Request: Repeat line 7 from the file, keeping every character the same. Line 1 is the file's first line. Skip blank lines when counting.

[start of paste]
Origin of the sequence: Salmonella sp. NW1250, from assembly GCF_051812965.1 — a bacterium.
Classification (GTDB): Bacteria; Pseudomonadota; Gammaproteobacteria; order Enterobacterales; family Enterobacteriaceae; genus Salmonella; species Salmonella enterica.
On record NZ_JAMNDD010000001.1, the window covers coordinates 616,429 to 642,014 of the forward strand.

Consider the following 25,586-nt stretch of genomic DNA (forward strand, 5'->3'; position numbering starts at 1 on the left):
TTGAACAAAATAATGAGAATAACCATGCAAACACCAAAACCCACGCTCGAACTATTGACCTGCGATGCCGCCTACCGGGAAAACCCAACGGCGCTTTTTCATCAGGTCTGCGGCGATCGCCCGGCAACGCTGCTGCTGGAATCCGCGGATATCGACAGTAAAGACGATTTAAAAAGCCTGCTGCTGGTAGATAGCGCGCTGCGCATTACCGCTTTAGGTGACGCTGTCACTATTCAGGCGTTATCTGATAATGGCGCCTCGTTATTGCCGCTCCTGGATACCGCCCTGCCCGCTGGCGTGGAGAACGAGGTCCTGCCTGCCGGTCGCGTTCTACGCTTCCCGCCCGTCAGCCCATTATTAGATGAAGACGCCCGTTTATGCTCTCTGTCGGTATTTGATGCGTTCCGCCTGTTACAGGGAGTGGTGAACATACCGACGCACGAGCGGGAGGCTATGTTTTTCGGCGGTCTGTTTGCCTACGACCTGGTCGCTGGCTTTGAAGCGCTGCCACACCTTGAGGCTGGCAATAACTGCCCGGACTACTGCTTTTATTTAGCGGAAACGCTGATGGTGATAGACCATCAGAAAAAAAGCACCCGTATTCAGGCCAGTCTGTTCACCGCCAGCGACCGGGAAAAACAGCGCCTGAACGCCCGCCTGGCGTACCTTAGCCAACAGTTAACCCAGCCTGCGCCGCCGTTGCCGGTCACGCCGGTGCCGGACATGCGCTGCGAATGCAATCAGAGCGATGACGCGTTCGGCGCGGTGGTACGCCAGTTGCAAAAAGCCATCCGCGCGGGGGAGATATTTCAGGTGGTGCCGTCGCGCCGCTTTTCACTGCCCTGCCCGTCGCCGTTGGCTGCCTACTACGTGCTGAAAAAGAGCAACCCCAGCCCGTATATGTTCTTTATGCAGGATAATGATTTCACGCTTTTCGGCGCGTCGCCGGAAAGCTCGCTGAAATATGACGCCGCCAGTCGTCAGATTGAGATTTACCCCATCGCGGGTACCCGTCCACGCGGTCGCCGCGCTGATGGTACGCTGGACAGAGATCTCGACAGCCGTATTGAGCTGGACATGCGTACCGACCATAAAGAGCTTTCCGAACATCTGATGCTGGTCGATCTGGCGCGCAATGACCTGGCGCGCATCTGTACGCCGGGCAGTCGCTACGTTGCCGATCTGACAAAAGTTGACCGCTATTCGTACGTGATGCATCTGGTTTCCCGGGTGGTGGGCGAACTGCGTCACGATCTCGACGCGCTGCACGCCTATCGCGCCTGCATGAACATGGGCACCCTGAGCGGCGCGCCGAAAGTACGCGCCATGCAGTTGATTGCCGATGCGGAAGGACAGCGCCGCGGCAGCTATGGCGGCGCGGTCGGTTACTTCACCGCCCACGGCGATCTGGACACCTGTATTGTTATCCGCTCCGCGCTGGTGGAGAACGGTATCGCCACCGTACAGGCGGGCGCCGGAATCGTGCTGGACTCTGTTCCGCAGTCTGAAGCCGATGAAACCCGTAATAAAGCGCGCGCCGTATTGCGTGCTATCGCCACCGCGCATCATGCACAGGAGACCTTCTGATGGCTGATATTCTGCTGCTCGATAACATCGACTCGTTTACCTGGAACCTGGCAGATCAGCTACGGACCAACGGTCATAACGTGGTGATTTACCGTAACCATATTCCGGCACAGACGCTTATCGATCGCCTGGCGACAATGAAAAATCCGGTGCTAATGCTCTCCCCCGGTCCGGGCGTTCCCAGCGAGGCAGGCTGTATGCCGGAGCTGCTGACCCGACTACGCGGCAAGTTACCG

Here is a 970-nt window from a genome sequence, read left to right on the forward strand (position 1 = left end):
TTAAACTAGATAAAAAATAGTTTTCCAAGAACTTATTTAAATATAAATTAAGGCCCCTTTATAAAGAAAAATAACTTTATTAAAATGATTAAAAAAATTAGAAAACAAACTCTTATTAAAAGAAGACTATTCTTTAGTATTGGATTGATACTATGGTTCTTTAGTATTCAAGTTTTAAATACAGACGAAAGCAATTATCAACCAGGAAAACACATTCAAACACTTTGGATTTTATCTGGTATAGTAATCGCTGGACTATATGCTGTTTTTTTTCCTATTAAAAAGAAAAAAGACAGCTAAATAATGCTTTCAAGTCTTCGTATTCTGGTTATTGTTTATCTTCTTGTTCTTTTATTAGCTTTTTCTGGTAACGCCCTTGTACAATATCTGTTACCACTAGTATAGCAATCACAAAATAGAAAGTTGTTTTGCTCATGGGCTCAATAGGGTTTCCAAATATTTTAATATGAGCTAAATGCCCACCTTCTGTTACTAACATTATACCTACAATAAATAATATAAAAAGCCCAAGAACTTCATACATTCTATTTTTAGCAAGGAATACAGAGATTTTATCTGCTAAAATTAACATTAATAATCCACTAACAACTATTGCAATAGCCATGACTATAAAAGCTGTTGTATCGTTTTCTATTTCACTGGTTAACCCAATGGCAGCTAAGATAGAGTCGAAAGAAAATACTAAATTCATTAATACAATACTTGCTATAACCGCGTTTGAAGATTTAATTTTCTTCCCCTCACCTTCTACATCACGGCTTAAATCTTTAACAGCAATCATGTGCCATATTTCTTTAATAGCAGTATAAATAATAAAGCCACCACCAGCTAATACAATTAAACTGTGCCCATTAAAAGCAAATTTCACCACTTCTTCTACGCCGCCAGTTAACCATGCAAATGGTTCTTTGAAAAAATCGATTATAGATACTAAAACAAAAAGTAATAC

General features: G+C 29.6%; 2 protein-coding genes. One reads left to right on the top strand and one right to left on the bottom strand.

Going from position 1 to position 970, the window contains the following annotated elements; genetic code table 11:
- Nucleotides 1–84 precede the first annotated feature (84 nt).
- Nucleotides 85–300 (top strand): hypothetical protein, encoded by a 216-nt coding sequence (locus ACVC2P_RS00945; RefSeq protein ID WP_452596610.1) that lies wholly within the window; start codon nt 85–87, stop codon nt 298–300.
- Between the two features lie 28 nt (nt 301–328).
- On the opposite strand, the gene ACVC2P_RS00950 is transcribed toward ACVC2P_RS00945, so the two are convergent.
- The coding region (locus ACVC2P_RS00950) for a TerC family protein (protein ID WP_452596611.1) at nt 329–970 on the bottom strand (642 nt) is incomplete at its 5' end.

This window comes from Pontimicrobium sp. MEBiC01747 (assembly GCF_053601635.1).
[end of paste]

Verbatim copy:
TTAAACTAGATAAAAAATAGTTTTCCAAGAACTTATTTAAATATAAATTAAGGCCCCTTTATAAAGAAAAATAACTTTATTAAAATGATTAAAAAAATTAGAAAACAAACTCTTATTAAAAGAAGACTATTCTTTAGTATTGGATTGATACTATGGTTCTTTAGTATTCAAGTTTTAAATACAGACGAAAGCAATTATCAACCAGGAAAACACATTCAAACACTTTGGATTTTATCTGGTATAGTAATCGCTGGACTATATGCTGTTTTTTTTCCTATTAAAAAGAAAAAAGACAGCTAAATAATGCTTTCAAGTCTTCGTATTCTGGTTATTGTTTATCTTCTTGTTCTTTTATTAGCTTTTTCTGGTAACGCCCTTGTACAATATCTGTTACCACTAGTATAGCAATCACAAAATAGAAAGTTGTTTTGCTCATGGGCTCAATAGGGTTTCCAAATATTTTAATATGAGCTAAATGCCCACCTTCTGTTACTAACATTATACCTACAATAAATAATATAAAAAGCCCAAGAACTTCATACATTCTATTTTTAGCAAGGAATACAGAGATTTTATCTGCTAAAATTAACATTAATAATCCACTAACAACTATTGCAATAGCCATGACTATAAAAGCTGTTGTATCGTTTTCTATTTCACTGGTTAACCCAATGGCAGCTAAGATAGAGTCGAAAGAAAATACTAAATTCATTAATACAATACTTGCTATAACCGCGTTTGAAGATTTAATTTTCTTCCCCTCACCTTCTACATCACGGCTTAAATCTTTAACAGCAATCATGTGCCATATTTCTTTAATAGCAGTATAAATAATAAAGCCACCACCAGCTAATACAATTAAACTGTGCCCATTAAAAGCAAATTTCACCACTTCTTCTACGCCGCCAGTTAACCATGCAAATGGTTCTTTGAAAAAATCGATTATAGATACTAAAACAAAAAGTAATAC